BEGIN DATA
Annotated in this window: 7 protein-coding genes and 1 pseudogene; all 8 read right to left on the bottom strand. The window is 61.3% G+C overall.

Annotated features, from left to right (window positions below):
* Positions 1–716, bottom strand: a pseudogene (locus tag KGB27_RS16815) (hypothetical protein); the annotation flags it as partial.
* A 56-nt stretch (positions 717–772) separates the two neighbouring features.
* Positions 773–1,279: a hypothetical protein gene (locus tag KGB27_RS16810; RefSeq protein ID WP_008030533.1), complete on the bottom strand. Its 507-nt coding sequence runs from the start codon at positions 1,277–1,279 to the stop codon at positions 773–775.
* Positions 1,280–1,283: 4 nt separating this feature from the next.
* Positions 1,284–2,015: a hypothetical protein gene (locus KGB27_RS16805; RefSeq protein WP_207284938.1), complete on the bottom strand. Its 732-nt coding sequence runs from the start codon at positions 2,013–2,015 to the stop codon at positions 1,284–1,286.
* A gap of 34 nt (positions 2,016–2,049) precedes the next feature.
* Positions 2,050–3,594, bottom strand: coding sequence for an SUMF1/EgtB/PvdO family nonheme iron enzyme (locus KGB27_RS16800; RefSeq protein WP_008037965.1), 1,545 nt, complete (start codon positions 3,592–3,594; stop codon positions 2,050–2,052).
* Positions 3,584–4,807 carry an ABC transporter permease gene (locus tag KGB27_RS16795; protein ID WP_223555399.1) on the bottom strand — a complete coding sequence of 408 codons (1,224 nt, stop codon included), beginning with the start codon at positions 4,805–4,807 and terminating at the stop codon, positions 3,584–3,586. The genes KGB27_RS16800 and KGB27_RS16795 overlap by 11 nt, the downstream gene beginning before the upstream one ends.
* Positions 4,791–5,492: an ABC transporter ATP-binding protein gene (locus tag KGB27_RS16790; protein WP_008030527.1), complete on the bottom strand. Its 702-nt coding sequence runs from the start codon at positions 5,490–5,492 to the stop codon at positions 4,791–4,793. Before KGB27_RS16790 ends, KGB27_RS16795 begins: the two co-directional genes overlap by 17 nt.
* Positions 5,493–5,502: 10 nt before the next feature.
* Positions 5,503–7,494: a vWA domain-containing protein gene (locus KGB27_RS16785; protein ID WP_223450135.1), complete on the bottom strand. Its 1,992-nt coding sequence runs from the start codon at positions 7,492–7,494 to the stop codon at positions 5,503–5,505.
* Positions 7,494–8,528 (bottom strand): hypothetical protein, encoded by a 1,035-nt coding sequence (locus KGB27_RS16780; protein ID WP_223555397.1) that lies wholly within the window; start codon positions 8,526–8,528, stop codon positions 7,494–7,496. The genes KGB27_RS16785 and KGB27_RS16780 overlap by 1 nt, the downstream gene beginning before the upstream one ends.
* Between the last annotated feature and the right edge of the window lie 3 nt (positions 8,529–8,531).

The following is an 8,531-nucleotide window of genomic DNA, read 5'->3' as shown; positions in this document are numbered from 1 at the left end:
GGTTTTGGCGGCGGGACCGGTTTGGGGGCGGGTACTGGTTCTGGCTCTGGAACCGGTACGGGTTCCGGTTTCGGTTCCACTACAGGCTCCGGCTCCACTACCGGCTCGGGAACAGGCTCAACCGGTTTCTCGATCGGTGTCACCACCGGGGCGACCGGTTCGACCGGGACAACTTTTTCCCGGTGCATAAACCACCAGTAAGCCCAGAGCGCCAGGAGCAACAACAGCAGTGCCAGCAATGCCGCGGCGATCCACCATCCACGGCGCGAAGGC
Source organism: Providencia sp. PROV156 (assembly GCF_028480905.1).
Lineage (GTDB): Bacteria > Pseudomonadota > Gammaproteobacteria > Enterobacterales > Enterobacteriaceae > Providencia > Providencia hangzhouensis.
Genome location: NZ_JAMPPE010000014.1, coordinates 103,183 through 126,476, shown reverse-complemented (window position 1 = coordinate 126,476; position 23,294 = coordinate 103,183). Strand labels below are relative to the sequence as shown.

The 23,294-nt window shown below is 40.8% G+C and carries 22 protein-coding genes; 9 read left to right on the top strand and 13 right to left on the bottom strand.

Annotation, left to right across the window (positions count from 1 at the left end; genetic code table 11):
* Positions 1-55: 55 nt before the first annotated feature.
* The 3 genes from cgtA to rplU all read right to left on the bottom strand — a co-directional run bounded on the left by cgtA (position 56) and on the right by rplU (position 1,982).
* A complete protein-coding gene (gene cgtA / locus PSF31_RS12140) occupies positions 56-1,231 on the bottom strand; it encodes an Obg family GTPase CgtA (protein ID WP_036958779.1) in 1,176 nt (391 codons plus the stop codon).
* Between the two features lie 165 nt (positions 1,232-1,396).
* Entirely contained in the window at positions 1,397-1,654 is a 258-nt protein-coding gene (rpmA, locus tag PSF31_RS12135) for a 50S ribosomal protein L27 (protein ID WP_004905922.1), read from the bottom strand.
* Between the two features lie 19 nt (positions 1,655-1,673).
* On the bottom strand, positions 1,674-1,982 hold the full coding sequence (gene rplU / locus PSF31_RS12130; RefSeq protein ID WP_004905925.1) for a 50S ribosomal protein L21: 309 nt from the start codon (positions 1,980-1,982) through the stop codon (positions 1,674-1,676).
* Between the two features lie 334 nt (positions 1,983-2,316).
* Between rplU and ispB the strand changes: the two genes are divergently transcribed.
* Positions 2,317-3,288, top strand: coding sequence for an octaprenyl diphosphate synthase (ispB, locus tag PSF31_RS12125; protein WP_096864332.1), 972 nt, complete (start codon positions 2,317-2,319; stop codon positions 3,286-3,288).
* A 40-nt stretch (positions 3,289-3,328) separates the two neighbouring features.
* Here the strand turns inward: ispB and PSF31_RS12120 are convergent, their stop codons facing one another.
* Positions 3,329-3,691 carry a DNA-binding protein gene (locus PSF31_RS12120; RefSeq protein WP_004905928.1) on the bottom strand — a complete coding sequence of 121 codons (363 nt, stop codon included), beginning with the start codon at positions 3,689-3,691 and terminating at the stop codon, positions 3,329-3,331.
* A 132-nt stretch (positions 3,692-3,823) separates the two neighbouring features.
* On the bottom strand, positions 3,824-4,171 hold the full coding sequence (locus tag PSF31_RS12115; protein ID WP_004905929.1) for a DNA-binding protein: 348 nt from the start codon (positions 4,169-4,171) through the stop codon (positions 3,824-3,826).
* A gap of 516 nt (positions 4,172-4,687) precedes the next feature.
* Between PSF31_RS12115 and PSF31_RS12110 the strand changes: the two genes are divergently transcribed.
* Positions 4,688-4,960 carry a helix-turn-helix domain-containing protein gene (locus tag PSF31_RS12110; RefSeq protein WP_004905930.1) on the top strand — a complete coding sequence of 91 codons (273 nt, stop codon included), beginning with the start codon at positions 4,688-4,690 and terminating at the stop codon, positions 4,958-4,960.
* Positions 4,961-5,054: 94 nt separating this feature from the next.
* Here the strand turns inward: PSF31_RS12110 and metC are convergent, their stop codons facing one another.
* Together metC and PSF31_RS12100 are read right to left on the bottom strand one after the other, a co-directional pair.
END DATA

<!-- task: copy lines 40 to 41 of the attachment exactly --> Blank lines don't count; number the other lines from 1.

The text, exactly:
* Positions 4,688-4,960 carry a helix-turn-helix domain-containing protein gene (locus tag PSF31_RS12110; RefSeq protein WP_004905930.1) on the top strand — a complete coding sequence of 91 codons (273 nt, stop codon included), beginning with the start codon at positions 4,688-4,690 and terminating at the stop codon, positions 4,958-4,960.
* Positions 4,961-5,054: 94 nt separating this feature from the next.